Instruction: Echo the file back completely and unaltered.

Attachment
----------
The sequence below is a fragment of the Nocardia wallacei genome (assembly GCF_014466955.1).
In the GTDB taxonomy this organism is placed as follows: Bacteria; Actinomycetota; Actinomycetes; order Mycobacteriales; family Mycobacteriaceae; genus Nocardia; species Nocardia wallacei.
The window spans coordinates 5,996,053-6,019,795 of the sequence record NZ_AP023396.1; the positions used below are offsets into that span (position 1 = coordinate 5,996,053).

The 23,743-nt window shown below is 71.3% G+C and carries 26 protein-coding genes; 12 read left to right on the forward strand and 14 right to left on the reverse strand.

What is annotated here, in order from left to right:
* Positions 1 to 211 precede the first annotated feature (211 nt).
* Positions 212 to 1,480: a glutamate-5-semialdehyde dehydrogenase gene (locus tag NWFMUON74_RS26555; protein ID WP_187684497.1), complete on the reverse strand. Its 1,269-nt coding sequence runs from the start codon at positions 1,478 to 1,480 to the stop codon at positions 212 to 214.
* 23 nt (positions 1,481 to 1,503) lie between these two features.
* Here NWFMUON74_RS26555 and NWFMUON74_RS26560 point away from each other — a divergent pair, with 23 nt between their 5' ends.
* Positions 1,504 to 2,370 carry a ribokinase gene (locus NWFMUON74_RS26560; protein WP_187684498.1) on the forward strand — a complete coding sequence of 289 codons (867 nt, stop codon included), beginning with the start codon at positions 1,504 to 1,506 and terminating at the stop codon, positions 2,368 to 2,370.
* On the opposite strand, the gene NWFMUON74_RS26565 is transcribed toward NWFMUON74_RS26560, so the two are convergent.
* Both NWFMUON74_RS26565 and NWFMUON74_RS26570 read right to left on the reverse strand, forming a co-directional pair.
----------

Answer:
The sequence below is a fragment of the Nocardia wallacei genome (assembly GCF_014466955.1).
In the GTDB taxonomy this organism is placed as follows: Bacteria; Actinomycetota; Actinomycetes; order Mycobacteriales; family Mycobacteriaceae; genus Nocardia; species Nocardia wallacei.
The window spans coordinates 5,996,053-6,019,795 of the sequence record NZ_AP023396.1; the positions used below are offsets into that span (position 1 = coordinate 5,996,053).

The 23,743-nt window shown below is 71.3% G+C and carries 26 protein-coding genes; 12 read left to right on the forward strand and 14 right to left on the reverse strand.

What is annotated here, in order from left to right:
* Positions 1 to 211 precede the first annotated feature (211 nt).
* Positions 212 to 1,480: a glutamate-5-semialdehyde dehydrogenase gene (locus tag NWFMUON74_RS26555; protein ID WP_187684497.1), complete on the reverse strand. Its 1,269-nt coding sequence runs from the start codon at positions 1,478 to 1,480 to the stop codon at positions 212 to 214.
* 23 nt (positions 1,481 to 1,503) lie between these two features.
* Here NWFMUON74_RS26555 and NWFMUON74_RS26560 point away from each other — a divergent pair, with 23 nt between their 5' ends.
* Positions 1,504 to 2,370 carry a ribokinase gene (locus NWFMUON74_RS26560; protein WP_187684498.1) on the forward strand — a complete coding sequence of 289 codons (867 nt, stop codon included), beginning with the start codon at positions 1,504 to 1,506 and terminating at the stop codon, positions 2,368 to 2,370.
* On the opposite strand, the gene NWFMUON74_RS26565 is transcribed toward NWFMUON74_RS26560, so the two are convergent.
* Both NWFMUON74_RS26565 and NWFMUON74_RS26570 read right to left on the reverse strand, forming a co-directional pair.